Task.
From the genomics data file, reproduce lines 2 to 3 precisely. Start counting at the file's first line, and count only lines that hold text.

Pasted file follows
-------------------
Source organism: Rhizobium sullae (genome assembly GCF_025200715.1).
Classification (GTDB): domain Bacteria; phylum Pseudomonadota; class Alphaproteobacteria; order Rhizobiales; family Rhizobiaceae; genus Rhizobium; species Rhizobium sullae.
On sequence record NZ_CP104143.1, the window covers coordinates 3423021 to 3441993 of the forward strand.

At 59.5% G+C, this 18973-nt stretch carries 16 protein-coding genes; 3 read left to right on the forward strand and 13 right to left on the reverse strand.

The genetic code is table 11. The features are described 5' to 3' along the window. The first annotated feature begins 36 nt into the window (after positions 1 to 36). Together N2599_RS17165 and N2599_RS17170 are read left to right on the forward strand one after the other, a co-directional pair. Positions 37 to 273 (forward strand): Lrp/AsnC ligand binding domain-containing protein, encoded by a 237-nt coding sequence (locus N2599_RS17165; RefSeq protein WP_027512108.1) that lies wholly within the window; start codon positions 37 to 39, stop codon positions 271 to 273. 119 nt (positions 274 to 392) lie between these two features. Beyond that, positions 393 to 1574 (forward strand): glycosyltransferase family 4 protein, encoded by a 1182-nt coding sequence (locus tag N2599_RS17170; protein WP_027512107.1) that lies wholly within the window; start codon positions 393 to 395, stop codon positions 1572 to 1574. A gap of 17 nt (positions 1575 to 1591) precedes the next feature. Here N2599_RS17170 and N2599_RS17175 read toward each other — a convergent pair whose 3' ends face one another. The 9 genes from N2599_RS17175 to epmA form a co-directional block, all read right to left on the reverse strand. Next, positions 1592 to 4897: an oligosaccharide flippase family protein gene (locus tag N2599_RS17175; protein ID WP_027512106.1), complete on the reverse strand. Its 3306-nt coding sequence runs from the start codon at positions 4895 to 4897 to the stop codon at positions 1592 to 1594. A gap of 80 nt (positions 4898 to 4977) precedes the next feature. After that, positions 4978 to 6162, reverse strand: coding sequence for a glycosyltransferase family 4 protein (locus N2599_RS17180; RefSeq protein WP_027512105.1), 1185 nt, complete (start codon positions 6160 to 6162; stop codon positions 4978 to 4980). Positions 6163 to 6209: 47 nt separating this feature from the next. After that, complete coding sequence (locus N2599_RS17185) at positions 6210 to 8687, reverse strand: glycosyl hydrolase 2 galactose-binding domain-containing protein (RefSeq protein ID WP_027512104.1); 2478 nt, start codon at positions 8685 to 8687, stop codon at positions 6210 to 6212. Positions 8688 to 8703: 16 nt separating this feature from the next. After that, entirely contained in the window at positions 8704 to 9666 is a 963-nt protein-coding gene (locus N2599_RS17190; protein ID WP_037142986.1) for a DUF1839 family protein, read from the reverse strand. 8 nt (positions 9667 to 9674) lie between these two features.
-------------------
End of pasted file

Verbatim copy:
Classification (GTDB): domain Bacteria; phylum Pseudomonadota; class Alphaproteobacteria; order Rhizobiales; family Rhizobiaceae; genus Rhizobium; species Rhizobium sullae.
On sequence record NZ_CP104143.1, the window covers coordinates 3423021 to 3441993 of the forward strand.